More Multithreading Discussion

There is an excellent discussion of multi core processing (and why GP does not explicitly make use of it) under another topic.


I’d ask anyone reading this post to read the other post first.

Despite that discussion, I have an unanswered question. I can see why GP avoids the trouble of figuring out whether a rackspace can or cannot be divided into multiple threads. However, I can’t understand why multiple instances wouldn’t use separate threads and cores. Can anyone explain why that is difficult or undesirable?

This is an important topic to me, since I would like to use one PC as the audio source for up to 32 tracks of audio output, including four stereo synth channels, 8 drum channels, plugins for voices and guitars, tracks and clicks… all through a single USB connection to my mixer. I’m also trying to keep latency low. (128 or below, ideally.)

I am currently using an old PC (i7-3660, 16GB 1333 Ram, SSD) and I can quite easily overtax the system within the synth tracks alone. I still need to do some performance tweaking to see what the old (free!!) system is capable of… but even if I build myself a truly modern, powerful machine, I fear the processor may give up well before I do. It’s difficult to calculate how much of my scheme is possible without spending the cash up front.

So of course this is where multi threading comes in. Given that I will have entire instances with no interdependencies, would this not be an ideal use case for multi threading?

I’m also curious about this as I plan my CPU build. I assume the current GP topography would perform best on a top-end i7 or i9; but a multi-instance multithreaded version might run best on an AMD Ryzen Threadripper or similar. (Macs aren’t in the equation right now, although I do own and love Mac products.)

I’d love some advice on my build, as well as any comments on my multithreading question.

I am not sure if multi threading is possible for a live system without introducing unwanted latency issues.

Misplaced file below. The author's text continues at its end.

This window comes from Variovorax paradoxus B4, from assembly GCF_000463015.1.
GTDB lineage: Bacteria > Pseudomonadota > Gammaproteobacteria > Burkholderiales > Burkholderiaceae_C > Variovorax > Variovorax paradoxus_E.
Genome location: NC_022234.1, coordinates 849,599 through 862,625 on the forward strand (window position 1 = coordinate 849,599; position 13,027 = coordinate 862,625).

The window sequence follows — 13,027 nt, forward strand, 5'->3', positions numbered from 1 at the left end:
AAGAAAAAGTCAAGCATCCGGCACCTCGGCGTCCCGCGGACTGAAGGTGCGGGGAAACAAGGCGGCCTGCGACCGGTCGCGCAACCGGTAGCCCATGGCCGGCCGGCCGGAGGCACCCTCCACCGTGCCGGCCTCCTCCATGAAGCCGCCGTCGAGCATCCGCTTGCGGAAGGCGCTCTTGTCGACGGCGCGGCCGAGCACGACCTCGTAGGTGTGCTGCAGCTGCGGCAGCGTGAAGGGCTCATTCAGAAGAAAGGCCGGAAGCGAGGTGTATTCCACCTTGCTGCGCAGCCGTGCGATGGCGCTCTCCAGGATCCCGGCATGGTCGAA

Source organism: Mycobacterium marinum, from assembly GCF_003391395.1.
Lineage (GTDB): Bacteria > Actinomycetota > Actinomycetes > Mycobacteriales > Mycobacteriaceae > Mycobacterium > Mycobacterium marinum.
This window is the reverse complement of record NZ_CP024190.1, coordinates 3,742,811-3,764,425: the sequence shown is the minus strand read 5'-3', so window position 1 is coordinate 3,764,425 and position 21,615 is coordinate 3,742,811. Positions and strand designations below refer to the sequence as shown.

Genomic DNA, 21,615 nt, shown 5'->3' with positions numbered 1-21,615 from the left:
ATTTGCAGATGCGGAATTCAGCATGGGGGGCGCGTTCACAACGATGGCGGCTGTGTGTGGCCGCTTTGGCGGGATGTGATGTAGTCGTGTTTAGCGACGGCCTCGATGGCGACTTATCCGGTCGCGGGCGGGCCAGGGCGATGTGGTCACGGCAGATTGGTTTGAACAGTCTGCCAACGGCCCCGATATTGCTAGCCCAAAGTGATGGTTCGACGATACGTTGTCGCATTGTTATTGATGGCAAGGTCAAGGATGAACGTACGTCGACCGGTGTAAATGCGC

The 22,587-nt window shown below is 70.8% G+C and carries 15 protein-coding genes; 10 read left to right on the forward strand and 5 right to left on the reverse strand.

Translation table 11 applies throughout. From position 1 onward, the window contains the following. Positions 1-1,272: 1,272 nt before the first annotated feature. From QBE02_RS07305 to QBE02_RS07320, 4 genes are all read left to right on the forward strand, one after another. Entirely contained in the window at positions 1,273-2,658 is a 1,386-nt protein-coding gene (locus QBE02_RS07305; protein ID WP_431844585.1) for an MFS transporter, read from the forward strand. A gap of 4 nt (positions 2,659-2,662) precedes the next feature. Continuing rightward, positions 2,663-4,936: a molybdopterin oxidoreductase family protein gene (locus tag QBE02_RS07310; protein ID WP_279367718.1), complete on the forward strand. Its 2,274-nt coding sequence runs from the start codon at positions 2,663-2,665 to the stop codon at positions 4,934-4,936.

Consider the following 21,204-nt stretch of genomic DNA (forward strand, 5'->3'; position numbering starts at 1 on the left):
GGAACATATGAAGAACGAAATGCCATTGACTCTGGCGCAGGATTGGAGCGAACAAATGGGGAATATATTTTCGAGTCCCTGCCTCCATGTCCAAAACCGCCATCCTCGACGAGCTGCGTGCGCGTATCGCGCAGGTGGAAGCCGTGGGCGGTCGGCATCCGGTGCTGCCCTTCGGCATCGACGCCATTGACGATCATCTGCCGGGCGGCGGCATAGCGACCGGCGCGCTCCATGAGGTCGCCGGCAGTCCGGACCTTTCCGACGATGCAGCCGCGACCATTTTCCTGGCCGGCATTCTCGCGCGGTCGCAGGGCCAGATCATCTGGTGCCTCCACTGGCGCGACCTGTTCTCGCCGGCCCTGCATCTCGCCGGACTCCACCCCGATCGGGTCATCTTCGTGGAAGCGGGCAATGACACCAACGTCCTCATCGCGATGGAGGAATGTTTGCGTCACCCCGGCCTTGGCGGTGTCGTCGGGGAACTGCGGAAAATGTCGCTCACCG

By the way: Are you talking of multithreading or using more than 1 core for Gig Performer?

The conventional wisdom on Windows systems is that you’ll maximize audio/DAW/GP performance using a processor with the highest clock speed, all else equal, rather than number of cores or threads. Real world test results tend to vary, however, and in the end tend to be highly dependent on the details of your system, what else is running on it, and what exactly you’re trying to do.

I’ve gone down this path before, and I don’t think you’re going to find a simple answer for any of it. Once you have a configured system, you can experiment and see what works and doesn’t work on your system. For example, you can check whether enabling or disabling hyperthreading helps or hurts your situation. You can test whether splitting loads across multiple instances (or multiple programs) buys you anything.

Last time I did this I found it inconclusive. I know that’s not very useful. The real issue for me is that my main audio system handles whatever I realistically want to throw at it very well, as long as I don’t have too many windows open. That’s the real killer on that system. Leaving the Total Mix FX window open, or a Melda plugin window open, dominates all the other adjustments. So my real lesson is “don’t run a 4k monitor and leave pretty windows open” and “don’t turn on the second monitor if you’re not using it.”